DRIVERS trapped in queues for hours in the aftermath of Wednesday's fatal crash on the A31 have criticised Hampshire Police for their handling of the situation.

Hundreds of motorists were stuck in queues for several hours after two motorcyclists collided with a horse near Ringwood at around 6pm, leaving one dead and the other with serious injuries.

Full story of the fatal crash on the A31 last night here 

The incident took place on the westbound part of the dual carriageway, just half a mile from the Picket Post services.

The road was part closed, but eventually a route was cleared by officers and cars were guided slowly past the debris.

Others were forced to do U-turns in the road and drive back up the carriageway.

One driver, Tracy Jordan, described the operation as a “shambles”.

“I think first thing to say is of course condolences to the family of the poor motorcyclist, and my thoughts are with everyone affected,” she said.

“I joined the A31 at about 5.45pm and got home to Ringwood at midnight.

“The exercise to release motorists was a shambles.

“We were aware that a major incident had occurred by 7pm. Why did the police not start to release motorists from the back at that stage?

“Obviously mobile reception on that stretch is patchy, and no information was distributed so some motorists took matters into their own hands and turned and headed back through the queues, making matters worse.

“But when we did finally get turned, there was no police guidance on where to go or even to turn off at junction 1. I was amazed there wasn't another accident.”

Like many other drivers Mark Fudge didn’t get home until the early hours of Thursday morning.

“As a motorcyclist myself I really feel for the two riders’ families, but the police need to answer some serious questions on their handling of the initial and subsequent situations,” he said.

Fiorna Jessop said: “It was very unpleasant and quite frightening and am appalled at the lack of concern for stranded motorists by the police.”

And Jenny Jay echoed her thoughts: “Being a lone female I did not feel safe on a pitch black road in the middle of the forest but it appears the police couldn't have cared less about anyone trapped.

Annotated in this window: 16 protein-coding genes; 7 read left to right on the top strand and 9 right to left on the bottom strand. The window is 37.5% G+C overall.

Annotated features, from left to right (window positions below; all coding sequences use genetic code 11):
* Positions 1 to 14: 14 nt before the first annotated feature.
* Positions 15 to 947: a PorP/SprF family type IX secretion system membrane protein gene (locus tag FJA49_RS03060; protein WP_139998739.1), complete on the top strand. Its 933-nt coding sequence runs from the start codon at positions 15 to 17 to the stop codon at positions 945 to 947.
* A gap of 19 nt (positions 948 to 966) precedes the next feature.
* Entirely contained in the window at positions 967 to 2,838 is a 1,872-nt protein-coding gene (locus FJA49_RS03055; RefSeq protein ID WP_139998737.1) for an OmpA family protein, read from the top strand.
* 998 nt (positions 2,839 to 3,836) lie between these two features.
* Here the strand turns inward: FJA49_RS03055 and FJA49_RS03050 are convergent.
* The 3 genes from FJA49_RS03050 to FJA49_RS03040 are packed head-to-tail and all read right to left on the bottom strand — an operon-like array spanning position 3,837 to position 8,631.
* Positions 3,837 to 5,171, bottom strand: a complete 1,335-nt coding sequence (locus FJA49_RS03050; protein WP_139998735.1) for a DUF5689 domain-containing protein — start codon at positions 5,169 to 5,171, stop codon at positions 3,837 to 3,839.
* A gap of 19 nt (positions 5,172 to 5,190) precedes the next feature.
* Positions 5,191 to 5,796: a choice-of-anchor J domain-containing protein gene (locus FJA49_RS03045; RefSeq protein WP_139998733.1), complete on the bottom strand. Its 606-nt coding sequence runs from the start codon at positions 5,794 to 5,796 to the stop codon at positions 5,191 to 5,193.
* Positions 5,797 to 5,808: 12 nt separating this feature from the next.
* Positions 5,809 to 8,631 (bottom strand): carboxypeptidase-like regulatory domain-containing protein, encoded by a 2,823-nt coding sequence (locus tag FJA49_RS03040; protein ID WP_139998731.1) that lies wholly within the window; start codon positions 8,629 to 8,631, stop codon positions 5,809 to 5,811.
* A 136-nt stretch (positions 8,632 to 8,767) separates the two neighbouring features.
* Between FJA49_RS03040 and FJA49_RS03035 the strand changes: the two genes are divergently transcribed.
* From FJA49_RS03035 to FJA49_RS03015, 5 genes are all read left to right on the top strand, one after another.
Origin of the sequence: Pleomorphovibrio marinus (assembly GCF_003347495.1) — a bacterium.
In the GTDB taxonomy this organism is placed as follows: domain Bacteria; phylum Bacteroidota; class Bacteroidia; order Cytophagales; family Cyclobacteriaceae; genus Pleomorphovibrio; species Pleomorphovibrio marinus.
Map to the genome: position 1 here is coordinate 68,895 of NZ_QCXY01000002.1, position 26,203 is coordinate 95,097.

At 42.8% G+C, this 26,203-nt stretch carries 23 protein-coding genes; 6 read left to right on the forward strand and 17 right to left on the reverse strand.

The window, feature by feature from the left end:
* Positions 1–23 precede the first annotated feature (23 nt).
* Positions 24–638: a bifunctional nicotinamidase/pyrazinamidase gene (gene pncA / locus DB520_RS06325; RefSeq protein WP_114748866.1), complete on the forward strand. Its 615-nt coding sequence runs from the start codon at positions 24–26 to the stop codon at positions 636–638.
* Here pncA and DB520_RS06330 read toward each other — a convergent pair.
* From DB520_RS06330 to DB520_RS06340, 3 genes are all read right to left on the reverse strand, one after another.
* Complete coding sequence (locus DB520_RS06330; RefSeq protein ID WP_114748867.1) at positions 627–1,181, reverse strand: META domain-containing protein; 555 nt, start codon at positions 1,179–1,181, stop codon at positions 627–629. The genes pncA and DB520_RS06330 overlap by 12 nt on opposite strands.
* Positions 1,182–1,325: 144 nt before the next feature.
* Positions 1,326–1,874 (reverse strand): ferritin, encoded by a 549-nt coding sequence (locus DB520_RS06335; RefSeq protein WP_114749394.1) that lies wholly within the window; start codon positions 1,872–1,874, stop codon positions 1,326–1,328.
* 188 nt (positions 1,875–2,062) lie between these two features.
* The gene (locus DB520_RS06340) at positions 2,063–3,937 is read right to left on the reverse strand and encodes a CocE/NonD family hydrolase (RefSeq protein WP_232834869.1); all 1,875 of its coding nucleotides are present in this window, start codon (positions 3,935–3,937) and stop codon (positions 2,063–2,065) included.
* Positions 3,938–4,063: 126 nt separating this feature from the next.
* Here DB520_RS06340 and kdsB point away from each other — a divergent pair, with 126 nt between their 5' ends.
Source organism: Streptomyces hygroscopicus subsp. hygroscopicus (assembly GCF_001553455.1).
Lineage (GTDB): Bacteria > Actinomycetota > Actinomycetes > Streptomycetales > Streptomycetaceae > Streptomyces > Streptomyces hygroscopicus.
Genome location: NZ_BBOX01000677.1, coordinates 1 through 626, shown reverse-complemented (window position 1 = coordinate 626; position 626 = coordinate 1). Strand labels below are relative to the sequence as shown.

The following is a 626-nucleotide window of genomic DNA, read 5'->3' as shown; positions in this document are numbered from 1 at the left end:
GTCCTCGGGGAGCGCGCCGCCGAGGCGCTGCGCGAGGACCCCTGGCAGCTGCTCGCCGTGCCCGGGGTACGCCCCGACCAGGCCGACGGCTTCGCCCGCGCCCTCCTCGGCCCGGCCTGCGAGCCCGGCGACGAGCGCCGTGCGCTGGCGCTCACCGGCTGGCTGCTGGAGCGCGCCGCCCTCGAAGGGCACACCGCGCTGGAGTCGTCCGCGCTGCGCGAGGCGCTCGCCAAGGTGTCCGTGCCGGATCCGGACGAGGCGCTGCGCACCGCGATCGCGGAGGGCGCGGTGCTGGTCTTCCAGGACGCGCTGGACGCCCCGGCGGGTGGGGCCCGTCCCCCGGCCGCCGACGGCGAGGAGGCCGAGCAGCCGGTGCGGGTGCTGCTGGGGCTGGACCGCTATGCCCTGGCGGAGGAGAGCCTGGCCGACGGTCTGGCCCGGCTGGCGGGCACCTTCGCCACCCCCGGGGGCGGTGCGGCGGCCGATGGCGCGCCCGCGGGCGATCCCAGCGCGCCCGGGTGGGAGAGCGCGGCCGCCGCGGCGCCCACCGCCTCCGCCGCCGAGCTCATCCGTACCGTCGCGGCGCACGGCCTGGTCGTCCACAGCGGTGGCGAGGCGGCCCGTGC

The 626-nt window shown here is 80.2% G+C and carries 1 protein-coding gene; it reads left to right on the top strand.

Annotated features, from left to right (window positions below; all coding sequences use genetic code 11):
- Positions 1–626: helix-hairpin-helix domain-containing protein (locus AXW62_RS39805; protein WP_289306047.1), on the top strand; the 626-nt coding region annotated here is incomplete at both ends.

Hannah Wright said there were elderly people among those on her coach left without food, water or facilities nearby.

Carole Statham, Ken Wilson and Matthew Shannon all emailed to say they were disappointed with the lack of information about what was happening, with the latter saying it was five and half hours before officers appeared to say what was going on.

Alan Phillips said: “Some nearby drivers even walked all the way to police cordon, but came away with only the most 'sanitised' information, nothing of any real help.”
Tracy Jordan described the whole incident as a “shambles”.

“When we did finally get turned, there was no police guidance on where to go or even to turn off at junction one,” she said.

“I was amazed there wasn’t another accident.”

Mike Habgood said: “I'm sure there were many drivers, young, old or alone, who were no longer able to fully concentrate on the remainder of their journey, in the dark, on roads they were not familiar with.”

All the drivers who contacted the Daily Echo expressed their condolences for the victims of the crash, and some questioned why police had allowed the traffic to flow again after it had been stopped during the initial search for the horse.

Adam Wilson said his wife was in a car at the scene of the crash.

“She openly blames the police for knowing there was a horse on the road and presuming the road was clear,” he said.

David De La Haye said: “At the end of the day, yes we were all cold, hungry, tired and arrived home very late, yet one rider will never do that again.

“Having stopped due to police trying to ‘catch’ a loose horse, why was the road re-opened when the horse clearly had not been made safe.”